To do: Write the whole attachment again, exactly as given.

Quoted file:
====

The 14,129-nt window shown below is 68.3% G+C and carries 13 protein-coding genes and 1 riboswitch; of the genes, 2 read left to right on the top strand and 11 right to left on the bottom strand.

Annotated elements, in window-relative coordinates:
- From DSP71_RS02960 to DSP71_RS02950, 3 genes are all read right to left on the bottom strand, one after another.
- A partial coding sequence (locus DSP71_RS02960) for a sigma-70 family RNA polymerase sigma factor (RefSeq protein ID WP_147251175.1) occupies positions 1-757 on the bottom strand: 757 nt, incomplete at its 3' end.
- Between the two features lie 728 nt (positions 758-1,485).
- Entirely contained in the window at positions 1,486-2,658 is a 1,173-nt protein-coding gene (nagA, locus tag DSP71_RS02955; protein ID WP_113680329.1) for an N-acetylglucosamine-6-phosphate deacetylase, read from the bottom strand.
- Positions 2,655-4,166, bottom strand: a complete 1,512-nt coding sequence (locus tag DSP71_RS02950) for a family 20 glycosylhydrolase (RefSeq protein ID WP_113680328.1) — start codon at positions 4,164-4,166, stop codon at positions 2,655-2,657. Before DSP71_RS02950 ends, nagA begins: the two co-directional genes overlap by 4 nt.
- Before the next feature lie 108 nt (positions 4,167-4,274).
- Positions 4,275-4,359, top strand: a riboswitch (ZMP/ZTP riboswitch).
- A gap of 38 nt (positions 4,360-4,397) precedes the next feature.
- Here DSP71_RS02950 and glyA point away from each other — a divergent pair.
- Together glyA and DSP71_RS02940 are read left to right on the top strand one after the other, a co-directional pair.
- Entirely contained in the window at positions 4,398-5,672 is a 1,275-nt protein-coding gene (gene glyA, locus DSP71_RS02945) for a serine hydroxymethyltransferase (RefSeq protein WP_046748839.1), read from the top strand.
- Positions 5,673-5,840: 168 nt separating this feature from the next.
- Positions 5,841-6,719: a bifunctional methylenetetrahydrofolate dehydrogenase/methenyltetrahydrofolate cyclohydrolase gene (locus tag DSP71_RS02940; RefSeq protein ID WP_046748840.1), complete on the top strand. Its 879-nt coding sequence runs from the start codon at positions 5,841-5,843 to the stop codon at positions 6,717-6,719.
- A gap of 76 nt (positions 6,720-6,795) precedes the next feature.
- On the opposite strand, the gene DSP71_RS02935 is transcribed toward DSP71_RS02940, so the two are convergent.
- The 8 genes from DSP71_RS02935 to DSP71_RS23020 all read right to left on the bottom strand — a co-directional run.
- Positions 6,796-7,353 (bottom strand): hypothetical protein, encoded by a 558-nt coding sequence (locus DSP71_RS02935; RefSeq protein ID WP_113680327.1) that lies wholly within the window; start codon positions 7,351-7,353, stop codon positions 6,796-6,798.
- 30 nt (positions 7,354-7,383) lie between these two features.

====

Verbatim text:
The 14,129-nt window shown below is 68.3% G+C and carries 13 protein-coding genes and 1 riboswitch; of the genes, 2 read left to right on the top strand and 11 right to left on the bottom strand.

Annotated elements, in window-relative coordinates:
- From DSP71_RS02960 to DSP71_RS02950, 3 genes are all read right to left on the bottom strand, one after another.
- A partial coding sequence (locus DSP71_RS02960) for a sigma-70 family RNA polymerase sigma factor (RefSeq protein ID WP_147251175.1) occupies positions 1-757 on the bottom strand: 757 nt, incomplete at its 3' end.
- Between the two features lie 728 nt (positions 758-1,485).
- Entirely contained in the window at positions 1,486-2,658 is a 1,173-nt protein-coding gene (nagA, locus tag DSP71_RS02955; protein ID WP_113680329.1) for an N-acetylglucosamine-6-phosphate deacetylase, read from the bottom strand.
- Positions 2,655-4,166, bottom strand: a complete 1,512-nt coding sequence (locus tag DSP71_RS02950) for a family 20 glycosylhydrolase (RefSeq protein ID WP_113680328.1) — start codon at positions 4,164-4,166, stop codon at positions 2,655-2,657. Before DSP71_RS02950 ends, nagA begins: the two co-directional genes overlap by 4 nt.
- Before the next feature lie 108 nt (positions 4,167-4,274).
- Positions 4,275-4,359, top strand: a riboswitch (ZMP/ZTP riboswitch).
- A gap of 38 nt (positions 4,360-4,397) precedes the next feature.
- Here DSP71_RS02950 and glyA point away from each other — a divergent pair.
- Together glyA and DSP71_RS02940 are read left to right on the top strand one after the other, a co-directional pair.
- Entirely contained in the window at positions 4,398-5,672 is a 1,275-nt protein-coding gene (gene glyA, locus DSP71_RS02945) for a serine hydroxymethyltransferase (RefSeq protein WP_046748839.1), read from the top strand.
- Positions 5,673-5,840: 168 nt separating this feature from the next.
- Positions 5,841-6,719: a bifunctional methylenetetrahydrofolate dehydrogenase/methenyltetrahydrofolate cyclohydrolase gene (locus tag DSP71_RS02940; RefSeq protein ID WP_046748840.1), complete on the top strand. Its 879-nt coding sequence runs from the start codon at positions 5,841-5,843 to the stop codon at positions 6,717-6,719.
- A gap of 76 nt (positions 6,720-6,795) precedes the next feature.
- On the opposite strand, the gene DSP71_RS02935 is transcribed toward DSP71_RS02940, so the two are convergent.
- The 8 genes from DSP71_RS02935 to DSP71_RS23020 all read right to left on the bottom strand — a co-directional run.
- Positions 6,796-7,353 (bottom strand): hypothetical protein, encoded by a 558-nt coding sequence (locus DSP71_RS02935; RefSeq protein ID WP_113680327.1) that lies wholly within the window; start codon positions 7,351-7,353, stop codon positions 6,796-6,798.
- 30 nt (positions 7,354-7,383) lie between these two features.